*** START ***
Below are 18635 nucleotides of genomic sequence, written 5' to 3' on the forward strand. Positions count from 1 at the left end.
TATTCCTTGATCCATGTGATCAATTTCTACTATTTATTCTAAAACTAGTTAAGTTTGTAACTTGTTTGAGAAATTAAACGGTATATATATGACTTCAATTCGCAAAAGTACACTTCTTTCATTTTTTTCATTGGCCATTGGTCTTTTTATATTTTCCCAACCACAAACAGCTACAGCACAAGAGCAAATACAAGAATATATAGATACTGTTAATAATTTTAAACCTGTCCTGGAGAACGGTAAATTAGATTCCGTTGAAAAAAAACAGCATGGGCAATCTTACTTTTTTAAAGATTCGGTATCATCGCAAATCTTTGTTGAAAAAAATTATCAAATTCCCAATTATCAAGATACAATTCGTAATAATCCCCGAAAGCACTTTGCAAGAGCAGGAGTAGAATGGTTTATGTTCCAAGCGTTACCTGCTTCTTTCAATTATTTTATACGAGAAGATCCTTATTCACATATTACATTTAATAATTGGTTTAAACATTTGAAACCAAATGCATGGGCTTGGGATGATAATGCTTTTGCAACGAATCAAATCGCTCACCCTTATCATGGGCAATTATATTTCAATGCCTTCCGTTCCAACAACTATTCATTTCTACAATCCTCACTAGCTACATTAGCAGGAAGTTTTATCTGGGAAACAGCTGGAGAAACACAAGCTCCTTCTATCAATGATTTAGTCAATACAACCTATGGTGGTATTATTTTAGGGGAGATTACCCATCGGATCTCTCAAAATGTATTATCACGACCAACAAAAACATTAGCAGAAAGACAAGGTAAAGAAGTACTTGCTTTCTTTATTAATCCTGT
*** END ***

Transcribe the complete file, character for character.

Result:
Below are 18635 nucleotides of genomic sequence, written 5' to 3' on the forward strand. Positions count from 1 at the left end.
TATTCCTTGATCCATGTGATCAATTTCTACTATTTATTCTAAAACTAGTTAAGTTTGTAACTTGTTTGAGAAATTAAACGGTATATATATGACTTCAATTCGCAAAAGTACACTTCTTTCATTTTTTTCATTGGCCATTGGTCTTTTTATATTTTCCCAACCACAAACAGCTACAGCACAAGAGCAAATACAAGAATATATAGATACTGTTAATAATTTTAAACCTGTCCTGGAGAACGGTAAATTAGATTCCGTTGAAAAAAAACAGCATGGGCAATCTTACTTTTTTAAAGATTCGGTATCATCGCAAATCTTTGTTGAAAAAAATTATCAAATTCCCAATTATCAAGATACAATTCGTAATAATCCCCGAAAGCACTTTGCAAGAGCAGGAGTAGAATGGTTTATGTTCCAAGCGTTACCTGCTTCTTTCAATTATTTTATACGAGAAGATCCTTATTCACATATTACATTTAATAATTGGTTTAAACATTTGAAACCAAATGCATGGGCTTGGGATGATAATGCTTTTGCAACGAATCAAATCGCTCACCCTTATCATGGGCAATTATATTTCAATGCCTTCCGTTCCAACAACTATTCATTTCTACAATCCTCACTAGCTACATTAGCAGGAAGTTTTATCTGGGAAACAGCTGGAGAAACACAAGCTCCTTCTATCAATGATTTAGTCAATACAACCTATGGTGGTATTATTTTAGGGGAGATTACCCATCGGATCTCTCAAAATGTATTATCACGACCAACAAAAACATTAGCAGAAAGACAAGGTAAAGAAGTACTTGCTTTCTTTATTAATCCTGT